Summary:ASTERISK-20658: Blindly doing alloca (or strdupa) on potentially large user input is bad
Reporter:Walter Doekes (wdoekes)Labels:
Date Opened:2012-11-07 08:48:19.000-0600Date Closed:2013-01-02 16:21:05.000-0600
Versions: 10.10.0 10.10.0-digiumphones 11.0.1 Frequency of
must be completed before resolvingASTERISK-20807 Blockers
must be completed before resolvingASTERISK-20808 10.12.0 Blockers
must be completed before resolvingASTERISK-20809 11.2.0 Blockers
Environment:Attachments:( 0) ASTERISK-20658_res_jabber.c.patch
( 1) issueA20658_dont_process_overlong_config_lines.patch
( 2) issueA20658_func_realtime_limit.patch
( 3) issueA20658_http_postvars_use_malloc2.patch
( 4) issueA20658_limit_sip_packet_size3.patch
( 5) issueA20658_sanitize_app_mysql.patch
( 6) issueA20658_view_allocas.patch
Description:I recently removed a potential user initiated crash by removing unnecessary ast_strdupa's in this patch.

The problem is that alloca() does not check whether things will fit in the stack. If they don't fit, asterisk will simply segfault.
This wouldn't be so much of a problem, if it weren't for the limited stack size:
/* default 500kB or 110kB */
#define AST_STACKSIZE (((sizeof(void *) * 8 * 8) - 16) * 1024)
#define AST_BACKGROUND_STACKSIZE (((sizeof(void *) * 8 * 2) - 16) * 1024)
pthread_attr_setstacksize(attr, stacksize ? stacksize : AST_STACKSIZE);

Before the mentioned patch, sending a SIP body that was too large (e.g. 700kB) would trigger the crash. Unfortunately, that isn't the only place where user data is fed to alloca and friends directly.

Anywhere where one of ast_alloca, ast_str_alloca and ast_strdupa is used, case should be taken that the data isn't too large.

While checking for issues in the SIP module, I've found at least three, but I'm pretty sure there are more. All of those are only exploitable if you're using TCP (or TLS) because (fragmented) UDP won't allow packet sizes that big.

- Content-Type: multipart/mixed;boundary="BIG_STRING"
- sdp body: o=BIG_STRING\nm=audio\n

The easy fix is to cap a SIP packet size to something reasonable like 20K. That's what the attached patch [1] does.

Patch [2] makes the alloca's visible. It could be used to scan for other potential problems. (I've rewritten the ast_verbose alloca to use C99 variable length arrays. That suffers from the same problem, but it declutters the output.)

[1] issueA20658_limit_sip_packet_size.patch
[2] issueA20658_view_allocas.patch

Walter Doekes
Comments:By: Mark Michelson (mmichelson) 2012-11-12 16:47:25.835-0600

I've been doing work on this to see what other places are subject to this.

My first thing I did was to grep for all SOCK_STREAM uses in the code. This would indicate where TCP sockets are being used. I found the following places:

netsock.c: Irrelevant. socket is created to find local IP address. No data is collected from remote end.

asterisk.c: Irrelevant. There is data taken in that can be strdupa'd. However, these are either command line options to Asterisk or data taken from remote consoles. In either case, the security threat here would be that the attacker got console access in the first place.

ooh323 files: Irrelevant. None of the stack allocation functions are used.

chan_mobile.c: Irrelevant. Stack allocation functions are only used for application and CLI data.

chan_skinny.c: Irrelevant. Stack allocation functions are only used for device state and configuration file data.

acl.c: Irrelevant. Socket is used for the same purpose as in netsock.c

app_festival.c: Irrelevant. Stack allocation functions are only used for application data.

app_nbscat.c: Irrelevant. No stack allocation functions used.

res_pktccops.c: Irrelevant. No stack allocation functions used.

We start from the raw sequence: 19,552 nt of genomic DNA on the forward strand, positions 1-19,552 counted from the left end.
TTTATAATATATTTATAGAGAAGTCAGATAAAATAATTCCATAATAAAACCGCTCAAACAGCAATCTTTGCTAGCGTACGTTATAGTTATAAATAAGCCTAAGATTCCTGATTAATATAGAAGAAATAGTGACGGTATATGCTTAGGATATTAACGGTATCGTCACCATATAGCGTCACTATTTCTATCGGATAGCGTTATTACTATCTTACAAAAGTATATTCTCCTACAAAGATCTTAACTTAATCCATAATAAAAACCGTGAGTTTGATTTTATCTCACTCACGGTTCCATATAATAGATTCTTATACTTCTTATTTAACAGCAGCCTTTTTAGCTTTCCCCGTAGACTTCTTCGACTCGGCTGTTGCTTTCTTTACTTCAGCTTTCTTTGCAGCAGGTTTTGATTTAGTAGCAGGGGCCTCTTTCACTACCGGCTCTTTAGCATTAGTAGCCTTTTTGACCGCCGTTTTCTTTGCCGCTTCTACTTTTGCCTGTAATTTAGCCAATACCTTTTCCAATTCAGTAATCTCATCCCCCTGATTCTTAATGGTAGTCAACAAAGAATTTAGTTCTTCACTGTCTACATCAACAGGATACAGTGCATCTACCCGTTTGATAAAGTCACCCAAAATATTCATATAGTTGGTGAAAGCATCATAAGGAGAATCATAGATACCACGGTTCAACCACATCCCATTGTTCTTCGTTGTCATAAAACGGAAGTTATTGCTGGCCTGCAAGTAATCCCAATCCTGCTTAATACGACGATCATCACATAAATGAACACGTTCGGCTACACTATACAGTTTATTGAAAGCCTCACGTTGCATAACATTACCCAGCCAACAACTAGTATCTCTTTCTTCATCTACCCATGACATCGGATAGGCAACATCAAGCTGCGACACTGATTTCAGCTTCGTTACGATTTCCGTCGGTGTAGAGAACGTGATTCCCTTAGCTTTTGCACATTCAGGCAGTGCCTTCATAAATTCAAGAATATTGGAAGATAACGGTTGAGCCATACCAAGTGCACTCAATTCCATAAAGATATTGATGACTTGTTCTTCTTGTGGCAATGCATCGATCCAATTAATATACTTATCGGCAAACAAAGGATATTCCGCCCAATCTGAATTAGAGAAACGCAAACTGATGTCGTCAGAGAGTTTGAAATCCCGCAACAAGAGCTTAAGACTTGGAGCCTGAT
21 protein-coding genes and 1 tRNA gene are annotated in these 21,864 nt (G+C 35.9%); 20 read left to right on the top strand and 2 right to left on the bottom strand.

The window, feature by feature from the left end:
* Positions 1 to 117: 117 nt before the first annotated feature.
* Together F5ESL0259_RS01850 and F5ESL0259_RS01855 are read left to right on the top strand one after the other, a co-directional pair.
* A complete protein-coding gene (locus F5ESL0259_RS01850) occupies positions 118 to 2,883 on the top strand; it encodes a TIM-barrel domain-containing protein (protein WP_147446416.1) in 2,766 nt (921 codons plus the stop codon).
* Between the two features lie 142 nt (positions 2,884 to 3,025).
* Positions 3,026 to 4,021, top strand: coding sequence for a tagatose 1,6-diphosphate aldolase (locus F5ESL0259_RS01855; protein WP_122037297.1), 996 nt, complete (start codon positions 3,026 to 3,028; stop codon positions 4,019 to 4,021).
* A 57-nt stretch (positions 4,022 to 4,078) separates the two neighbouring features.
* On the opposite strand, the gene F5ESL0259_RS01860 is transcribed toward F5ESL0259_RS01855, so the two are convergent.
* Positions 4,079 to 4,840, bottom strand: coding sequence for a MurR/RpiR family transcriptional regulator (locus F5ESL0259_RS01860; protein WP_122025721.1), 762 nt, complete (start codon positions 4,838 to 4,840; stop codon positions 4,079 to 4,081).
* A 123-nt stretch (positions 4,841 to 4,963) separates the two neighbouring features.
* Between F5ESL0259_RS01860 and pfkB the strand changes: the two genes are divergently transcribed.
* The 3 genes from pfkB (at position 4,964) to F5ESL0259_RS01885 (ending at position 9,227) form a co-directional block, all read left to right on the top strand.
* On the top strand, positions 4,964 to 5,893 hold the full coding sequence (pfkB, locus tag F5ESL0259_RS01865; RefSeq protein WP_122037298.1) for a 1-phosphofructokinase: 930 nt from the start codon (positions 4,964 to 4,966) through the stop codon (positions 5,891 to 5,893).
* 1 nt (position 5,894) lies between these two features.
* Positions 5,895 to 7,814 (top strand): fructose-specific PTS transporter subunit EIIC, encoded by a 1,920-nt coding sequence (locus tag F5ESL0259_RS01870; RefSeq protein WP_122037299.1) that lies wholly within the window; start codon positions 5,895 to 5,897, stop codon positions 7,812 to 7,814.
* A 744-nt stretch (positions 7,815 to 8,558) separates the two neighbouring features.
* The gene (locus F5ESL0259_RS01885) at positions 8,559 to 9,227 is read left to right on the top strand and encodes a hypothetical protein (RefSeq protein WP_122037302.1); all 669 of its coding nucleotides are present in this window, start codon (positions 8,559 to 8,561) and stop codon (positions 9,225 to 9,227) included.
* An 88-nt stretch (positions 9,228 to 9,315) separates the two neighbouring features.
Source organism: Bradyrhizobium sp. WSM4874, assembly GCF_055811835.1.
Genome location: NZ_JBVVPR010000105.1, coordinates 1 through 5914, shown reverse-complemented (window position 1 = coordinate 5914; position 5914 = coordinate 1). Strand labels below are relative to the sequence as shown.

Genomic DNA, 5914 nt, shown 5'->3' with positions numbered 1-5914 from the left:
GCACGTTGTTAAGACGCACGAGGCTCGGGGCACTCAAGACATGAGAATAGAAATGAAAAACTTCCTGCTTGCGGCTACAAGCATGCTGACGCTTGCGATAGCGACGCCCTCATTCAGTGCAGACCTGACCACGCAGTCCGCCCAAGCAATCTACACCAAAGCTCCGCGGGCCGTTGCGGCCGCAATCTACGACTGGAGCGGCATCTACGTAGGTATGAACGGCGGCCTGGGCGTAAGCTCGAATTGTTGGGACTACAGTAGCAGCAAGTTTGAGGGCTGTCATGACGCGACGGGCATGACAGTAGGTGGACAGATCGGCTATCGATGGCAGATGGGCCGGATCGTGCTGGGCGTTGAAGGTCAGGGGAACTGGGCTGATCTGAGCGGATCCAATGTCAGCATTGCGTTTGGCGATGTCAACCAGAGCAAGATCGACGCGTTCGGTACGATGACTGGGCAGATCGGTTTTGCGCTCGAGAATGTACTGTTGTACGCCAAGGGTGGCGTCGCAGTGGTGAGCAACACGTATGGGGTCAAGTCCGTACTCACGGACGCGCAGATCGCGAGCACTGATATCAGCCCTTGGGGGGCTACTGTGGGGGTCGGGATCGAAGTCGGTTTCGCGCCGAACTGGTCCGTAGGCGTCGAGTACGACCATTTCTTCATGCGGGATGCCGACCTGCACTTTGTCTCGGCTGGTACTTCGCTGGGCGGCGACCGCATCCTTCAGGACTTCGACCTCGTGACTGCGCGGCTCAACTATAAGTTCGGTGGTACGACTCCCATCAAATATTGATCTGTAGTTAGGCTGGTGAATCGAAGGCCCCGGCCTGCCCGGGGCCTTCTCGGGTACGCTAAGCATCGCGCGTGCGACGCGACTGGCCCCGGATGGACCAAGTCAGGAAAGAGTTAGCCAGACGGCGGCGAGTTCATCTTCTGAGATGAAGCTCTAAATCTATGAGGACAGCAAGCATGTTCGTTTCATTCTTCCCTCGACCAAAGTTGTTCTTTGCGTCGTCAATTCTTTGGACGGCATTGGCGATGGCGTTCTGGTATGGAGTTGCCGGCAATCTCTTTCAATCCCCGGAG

res_agi.c: Irrelevant. Stack allocation is used on data read from a socket, but the size of any allocation is capped at 2048 bytes.

main/tcptls.c Locally Irrelevant, however it provides an API that can be abused perhaps (in fact this is what chan_sip uses).

There were other uses of SOCK_STREAM, but they either were not setting up sockets or it was used by code external to Asterisk. Next, I did a grep for "tcptls" to find users of the TCP/TLS API to find if any were abusing like chan_sip was.

main/manager.c Irrelevant. Stack allocation is only used on individual manager headers. The length of a header is capped at 1024 characters. There is also a stack allocation function used when getting configuration via JSON. The input to this is data from a file, though.

chan_sip.c: Walter has taken care of the issue there with his initial patch.

main/http.c: There appears to be a potential issue here. In ast_http_get_post_vars(), the Content-Length header is read and ast_alloca() is used to allocate a stack buffer of that size. Even though the maximum data size for an HTTP request is capped, a bogus Content-Length header may be used to allocate a stack buffer that is large enough to overflow the stack. I don't actually know if allocation of this buffer is enough to crash Asterisk or if data actually has to be written to this buffer past a certain point to make it happen, but the fact that we blindly allocate a buffer large enough is pretty terrible.

app_externalivr.c: Irrelevant. Stack allocation functions are used on input from the remote end but message sizes are capped.

My next task will be to look through users of UDP to make sure that they do not concatenate multiple datagrams together and then attempt to duplicate them on the stack or anything similar.

By: Walter Doekes (wdoekes) 2012-11-13 03:45:36.017-0600

Thanks for the update!

I had indeed come to the same conclusion with regards to the manager.c. (BTW I updated my initial patch to a second version which checks both the header size and the body size -- the first one forgot the body size in the tcp case -- and replaces the word SSL with TLS, while I was in the neighbourhood.)

app_externalivr.c is indeed safe.

Regarding main/http.c:
{code}        buf = ast_alloca(content_length);
       if (!fgets(buf, content_length, ser->f)) {
               return NULL;
I don't see any explicit cap, other than that fgets might not read 700kB in a single go? Attached a (compile-tested only) patch that changes it to malloc instead (and removes the Content-Length + 1 oddity).

By: Mark Michelson (mmichelson) 2012-11-13 12:38:33.718-0600